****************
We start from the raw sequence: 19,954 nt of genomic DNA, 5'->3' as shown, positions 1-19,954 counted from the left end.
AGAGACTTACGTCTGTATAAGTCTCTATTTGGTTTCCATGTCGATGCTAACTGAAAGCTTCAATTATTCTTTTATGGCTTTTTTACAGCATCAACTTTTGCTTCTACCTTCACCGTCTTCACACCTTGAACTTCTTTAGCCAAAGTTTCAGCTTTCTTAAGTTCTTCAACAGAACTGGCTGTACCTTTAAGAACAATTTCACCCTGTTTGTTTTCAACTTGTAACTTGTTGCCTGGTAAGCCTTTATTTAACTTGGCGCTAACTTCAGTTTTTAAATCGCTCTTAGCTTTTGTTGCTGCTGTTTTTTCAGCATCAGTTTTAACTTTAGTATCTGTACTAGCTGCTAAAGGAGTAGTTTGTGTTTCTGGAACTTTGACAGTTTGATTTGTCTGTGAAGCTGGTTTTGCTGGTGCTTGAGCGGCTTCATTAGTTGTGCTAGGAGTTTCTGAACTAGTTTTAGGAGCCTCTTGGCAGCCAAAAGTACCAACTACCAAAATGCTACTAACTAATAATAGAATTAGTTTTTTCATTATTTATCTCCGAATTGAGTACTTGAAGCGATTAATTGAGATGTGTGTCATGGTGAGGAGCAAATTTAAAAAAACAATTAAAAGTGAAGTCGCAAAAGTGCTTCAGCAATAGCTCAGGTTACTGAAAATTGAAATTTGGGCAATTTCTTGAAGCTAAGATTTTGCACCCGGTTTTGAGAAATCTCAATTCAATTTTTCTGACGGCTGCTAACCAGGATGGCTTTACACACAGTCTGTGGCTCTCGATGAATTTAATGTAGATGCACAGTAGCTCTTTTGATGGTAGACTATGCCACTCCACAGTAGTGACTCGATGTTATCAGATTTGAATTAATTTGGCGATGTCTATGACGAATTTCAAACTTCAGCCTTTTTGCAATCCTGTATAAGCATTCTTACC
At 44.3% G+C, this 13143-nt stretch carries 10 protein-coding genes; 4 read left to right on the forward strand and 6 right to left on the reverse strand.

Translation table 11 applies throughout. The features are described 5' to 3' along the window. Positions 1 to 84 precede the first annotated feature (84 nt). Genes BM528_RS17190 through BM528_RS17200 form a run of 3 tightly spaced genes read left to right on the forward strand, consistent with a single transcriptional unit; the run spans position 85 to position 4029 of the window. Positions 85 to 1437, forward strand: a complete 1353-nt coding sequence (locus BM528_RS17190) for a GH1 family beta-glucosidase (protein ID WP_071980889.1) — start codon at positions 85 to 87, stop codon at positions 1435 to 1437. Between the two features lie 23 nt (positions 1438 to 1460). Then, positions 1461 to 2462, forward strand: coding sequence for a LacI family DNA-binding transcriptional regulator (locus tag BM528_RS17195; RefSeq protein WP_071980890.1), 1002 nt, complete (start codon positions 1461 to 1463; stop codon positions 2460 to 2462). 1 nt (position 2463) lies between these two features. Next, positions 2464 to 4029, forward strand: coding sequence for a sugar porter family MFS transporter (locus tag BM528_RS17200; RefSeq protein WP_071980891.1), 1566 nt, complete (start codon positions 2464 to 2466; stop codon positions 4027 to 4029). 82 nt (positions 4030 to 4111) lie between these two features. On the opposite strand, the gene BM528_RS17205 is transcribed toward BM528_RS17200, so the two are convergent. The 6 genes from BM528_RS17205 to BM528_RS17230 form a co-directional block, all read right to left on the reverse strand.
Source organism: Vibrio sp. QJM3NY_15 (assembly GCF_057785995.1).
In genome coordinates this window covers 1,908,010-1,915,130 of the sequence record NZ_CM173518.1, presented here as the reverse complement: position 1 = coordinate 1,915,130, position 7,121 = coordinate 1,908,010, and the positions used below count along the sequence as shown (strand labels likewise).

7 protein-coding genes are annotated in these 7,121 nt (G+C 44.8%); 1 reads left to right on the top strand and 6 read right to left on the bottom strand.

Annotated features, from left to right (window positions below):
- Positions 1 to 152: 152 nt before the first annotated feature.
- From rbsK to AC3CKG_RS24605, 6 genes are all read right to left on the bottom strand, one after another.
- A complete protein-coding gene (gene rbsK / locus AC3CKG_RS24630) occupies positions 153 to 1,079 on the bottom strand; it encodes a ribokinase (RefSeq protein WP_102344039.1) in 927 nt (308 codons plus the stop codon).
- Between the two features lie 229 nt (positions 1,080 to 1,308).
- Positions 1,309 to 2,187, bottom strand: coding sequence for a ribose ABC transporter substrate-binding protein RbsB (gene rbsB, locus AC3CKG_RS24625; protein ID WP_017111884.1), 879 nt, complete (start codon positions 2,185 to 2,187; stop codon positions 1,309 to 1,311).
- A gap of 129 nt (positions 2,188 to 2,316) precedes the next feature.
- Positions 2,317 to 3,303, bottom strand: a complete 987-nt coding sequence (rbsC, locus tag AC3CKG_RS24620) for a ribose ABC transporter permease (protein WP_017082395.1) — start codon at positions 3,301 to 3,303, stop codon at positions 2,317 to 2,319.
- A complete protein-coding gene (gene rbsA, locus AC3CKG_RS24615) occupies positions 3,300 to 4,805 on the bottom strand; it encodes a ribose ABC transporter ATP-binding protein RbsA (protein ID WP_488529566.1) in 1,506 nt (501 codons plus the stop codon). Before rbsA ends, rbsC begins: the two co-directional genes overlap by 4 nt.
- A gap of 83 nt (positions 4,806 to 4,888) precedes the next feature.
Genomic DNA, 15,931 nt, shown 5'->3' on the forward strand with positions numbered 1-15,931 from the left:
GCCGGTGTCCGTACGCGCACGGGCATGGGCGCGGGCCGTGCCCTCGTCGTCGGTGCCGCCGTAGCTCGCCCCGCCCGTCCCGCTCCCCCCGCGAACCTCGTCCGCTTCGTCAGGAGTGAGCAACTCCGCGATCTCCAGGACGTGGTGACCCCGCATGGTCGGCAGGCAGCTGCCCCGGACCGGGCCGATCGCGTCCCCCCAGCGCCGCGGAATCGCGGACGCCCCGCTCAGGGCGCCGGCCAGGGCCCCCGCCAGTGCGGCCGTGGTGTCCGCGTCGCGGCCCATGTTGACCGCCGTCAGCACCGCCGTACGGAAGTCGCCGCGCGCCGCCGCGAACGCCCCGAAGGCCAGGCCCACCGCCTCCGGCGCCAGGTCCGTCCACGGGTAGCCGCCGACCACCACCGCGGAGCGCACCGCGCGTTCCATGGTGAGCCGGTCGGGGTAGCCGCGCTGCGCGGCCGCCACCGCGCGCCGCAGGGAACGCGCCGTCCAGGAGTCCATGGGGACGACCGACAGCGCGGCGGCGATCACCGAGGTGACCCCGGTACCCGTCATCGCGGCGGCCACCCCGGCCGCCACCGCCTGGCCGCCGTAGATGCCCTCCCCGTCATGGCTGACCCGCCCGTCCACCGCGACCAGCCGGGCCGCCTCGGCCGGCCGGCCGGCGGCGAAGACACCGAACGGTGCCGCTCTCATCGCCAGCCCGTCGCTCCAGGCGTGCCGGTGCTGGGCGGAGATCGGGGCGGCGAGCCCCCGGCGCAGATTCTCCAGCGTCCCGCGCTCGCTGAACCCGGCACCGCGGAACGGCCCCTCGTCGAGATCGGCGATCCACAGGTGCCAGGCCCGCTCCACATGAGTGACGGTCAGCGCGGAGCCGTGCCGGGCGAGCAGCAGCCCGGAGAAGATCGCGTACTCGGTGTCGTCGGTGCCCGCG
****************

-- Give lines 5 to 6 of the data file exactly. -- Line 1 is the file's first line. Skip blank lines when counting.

Source organism: Vibrio sp. QJM3NY_15 (assembly GCF_057785995.1).
In genome coordinates this window covers 1,908,010-1,915,130 of the sequence record NZ_CM173518.1, presented here as the reverse complement: position 1 = coordinate 1,915,130, position 7,121 = coordinate 1,908,010, and the positions used below count along the sequence as shown (strand labels likewise).